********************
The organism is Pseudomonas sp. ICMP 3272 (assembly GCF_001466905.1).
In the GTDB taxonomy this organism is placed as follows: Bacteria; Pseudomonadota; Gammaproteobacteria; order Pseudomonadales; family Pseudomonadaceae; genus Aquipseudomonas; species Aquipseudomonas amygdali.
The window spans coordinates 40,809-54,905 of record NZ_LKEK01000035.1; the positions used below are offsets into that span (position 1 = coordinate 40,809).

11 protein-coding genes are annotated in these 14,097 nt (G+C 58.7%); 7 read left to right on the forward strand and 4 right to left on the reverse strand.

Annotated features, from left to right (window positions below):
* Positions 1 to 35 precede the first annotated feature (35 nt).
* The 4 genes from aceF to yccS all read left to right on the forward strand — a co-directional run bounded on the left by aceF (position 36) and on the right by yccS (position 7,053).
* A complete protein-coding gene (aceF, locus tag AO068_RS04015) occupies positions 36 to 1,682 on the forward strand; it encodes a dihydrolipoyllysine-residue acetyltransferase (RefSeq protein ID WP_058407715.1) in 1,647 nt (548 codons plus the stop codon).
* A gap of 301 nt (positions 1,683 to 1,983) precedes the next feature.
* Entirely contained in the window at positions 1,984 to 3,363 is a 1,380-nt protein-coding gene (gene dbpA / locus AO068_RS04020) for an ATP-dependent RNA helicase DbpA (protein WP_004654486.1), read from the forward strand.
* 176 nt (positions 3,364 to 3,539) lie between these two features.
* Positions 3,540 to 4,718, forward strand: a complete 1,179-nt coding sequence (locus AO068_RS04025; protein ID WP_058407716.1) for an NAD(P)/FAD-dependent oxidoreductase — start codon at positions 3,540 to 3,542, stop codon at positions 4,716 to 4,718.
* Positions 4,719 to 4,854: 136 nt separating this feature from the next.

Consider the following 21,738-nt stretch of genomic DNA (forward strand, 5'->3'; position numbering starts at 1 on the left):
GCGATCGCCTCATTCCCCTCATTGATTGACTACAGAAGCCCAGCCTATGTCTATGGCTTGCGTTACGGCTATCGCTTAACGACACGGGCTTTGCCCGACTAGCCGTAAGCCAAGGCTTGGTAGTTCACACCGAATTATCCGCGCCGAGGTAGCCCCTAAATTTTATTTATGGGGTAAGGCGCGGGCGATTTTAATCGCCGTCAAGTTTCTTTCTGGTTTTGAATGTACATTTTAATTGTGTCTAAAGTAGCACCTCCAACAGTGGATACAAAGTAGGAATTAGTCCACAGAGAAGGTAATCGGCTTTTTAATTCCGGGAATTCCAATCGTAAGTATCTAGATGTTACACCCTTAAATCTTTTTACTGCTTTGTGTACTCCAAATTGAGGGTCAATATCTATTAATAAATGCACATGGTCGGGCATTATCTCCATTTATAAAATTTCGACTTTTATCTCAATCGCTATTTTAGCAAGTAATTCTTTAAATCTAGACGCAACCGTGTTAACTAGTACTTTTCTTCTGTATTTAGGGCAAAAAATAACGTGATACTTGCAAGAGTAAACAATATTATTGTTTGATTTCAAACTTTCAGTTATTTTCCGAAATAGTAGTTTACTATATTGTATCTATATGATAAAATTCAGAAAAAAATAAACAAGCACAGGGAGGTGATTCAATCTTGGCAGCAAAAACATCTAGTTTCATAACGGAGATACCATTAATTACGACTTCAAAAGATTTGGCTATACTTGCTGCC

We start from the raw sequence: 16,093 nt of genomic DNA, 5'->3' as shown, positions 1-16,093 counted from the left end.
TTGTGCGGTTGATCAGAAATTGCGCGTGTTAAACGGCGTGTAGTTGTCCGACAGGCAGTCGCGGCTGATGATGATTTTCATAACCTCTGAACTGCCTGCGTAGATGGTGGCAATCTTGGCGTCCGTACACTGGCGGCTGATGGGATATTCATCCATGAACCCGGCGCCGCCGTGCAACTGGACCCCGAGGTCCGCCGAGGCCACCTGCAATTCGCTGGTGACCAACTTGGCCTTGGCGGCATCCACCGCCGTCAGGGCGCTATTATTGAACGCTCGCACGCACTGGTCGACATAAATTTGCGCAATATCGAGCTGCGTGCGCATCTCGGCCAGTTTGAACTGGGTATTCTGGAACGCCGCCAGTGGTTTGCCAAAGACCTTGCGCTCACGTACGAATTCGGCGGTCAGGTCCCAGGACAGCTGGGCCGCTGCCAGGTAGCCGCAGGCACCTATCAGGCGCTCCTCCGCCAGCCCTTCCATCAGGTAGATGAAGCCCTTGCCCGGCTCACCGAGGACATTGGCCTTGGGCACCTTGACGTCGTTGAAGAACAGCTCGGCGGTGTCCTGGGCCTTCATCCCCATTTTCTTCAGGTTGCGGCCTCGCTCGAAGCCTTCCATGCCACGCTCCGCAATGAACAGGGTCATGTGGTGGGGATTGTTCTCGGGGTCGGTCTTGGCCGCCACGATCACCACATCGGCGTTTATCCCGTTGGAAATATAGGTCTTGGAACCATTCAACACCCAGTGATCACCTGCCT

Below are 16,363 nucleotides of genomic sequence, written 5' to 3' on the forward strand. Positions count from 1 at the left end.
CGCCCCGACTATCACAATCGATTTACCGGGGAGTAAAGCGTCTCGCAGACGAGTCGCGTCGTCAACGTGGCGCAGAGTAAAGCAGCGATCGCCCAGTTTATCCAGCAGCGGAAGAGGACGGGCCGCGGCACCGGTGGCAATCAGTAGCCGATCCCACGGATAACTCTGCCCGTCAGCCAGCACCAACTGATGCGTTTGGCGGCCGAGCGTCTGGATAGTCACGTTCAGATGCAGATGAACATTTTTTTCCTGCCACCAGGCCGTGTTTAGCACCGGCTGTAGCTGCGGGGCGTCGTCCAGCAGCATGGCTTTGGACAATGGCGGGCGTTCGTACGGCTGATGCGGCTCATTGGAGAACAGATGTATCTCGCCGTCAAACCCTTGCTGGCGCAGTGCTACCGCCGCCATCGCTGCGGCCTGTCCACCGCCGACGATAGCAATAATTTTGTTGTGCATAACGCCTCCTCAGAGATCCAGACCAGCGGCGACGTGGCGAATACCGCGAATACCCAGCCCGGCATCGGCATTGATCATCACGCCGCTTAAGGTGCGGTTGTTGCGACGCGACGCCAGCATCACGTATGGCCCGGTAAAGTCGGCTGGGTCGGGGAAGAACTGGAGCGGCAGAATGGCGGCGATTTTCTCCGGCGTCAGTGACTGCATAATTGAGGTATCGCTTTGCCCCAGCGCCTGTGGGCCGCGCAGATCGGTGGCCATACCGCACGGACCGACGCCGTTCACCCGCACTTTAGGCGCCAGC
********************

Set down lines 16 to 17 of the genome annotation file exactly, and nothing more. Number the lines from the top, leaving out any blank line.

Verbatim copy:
We start from the raw sequence: 16,093 nt of genomic DNA, 5'->3' as shown, positions 1-16,093 counted from the left end.
TTGTGCGGTTGATCAGAAATTGCGCGTGTTAAACGGCGTGTAGTTGTCCGACAGGCAGTCGCGGCTGATGATGATTTTCATAACCTCTGAACTGCCTGCGTAGATGGTGGCAATCTTGGCGTCCGTACACTGGCGGCTGATGGGATATTCATCCATGAACCCGGCGCCGCCGTGCAACTGGACCCCGAGGTCCGCCGAGGCCACCTGCAATTCGCTGGTGACCAACTTGGCCTTGGCGGCATCCACCGCCGTCAGGGCGCTATTATTGAACGCTCGCACGCACTGGTCGACATAAATTTGCGCAATATCGAGCTGCGTGCGCATCTCGGCCAGTTTGAACTGGGTATTCTGGAACGCCGCCAGTGGTTTGCCAAAGACCTTGCGCTCACGTACGAATTCGGCGGTCAGGTCCCAGGACAGCTGGGCCGCTGCCAGGTAGCCGCAGGCACCTATCAGGCGCTCCTCCGCCAGCCCTTCCATCAGGTAGATGAAGCCCTTGCCCGGCTCACCGAGGACATTGGCCTTGGGCACCTTGACGTCGTTGAAGAACAGCTCGGCGGTGTCCTGGGCCTTCATCCCCATTTTCTTCAGGTTGCGGCCTCGCTCGAAGCCTTCCATGCCACGCTCCGCAATGAACAGGGTCATGTGGTGGGGATTGTTCTCGGGGTCGGTCTTGGCCGCCACGATCACCACATCGGCGTTTATCCCGTTGGAAATATAGGTCTTGGAACCATTCAACACCCAGTGATCACCTGCCT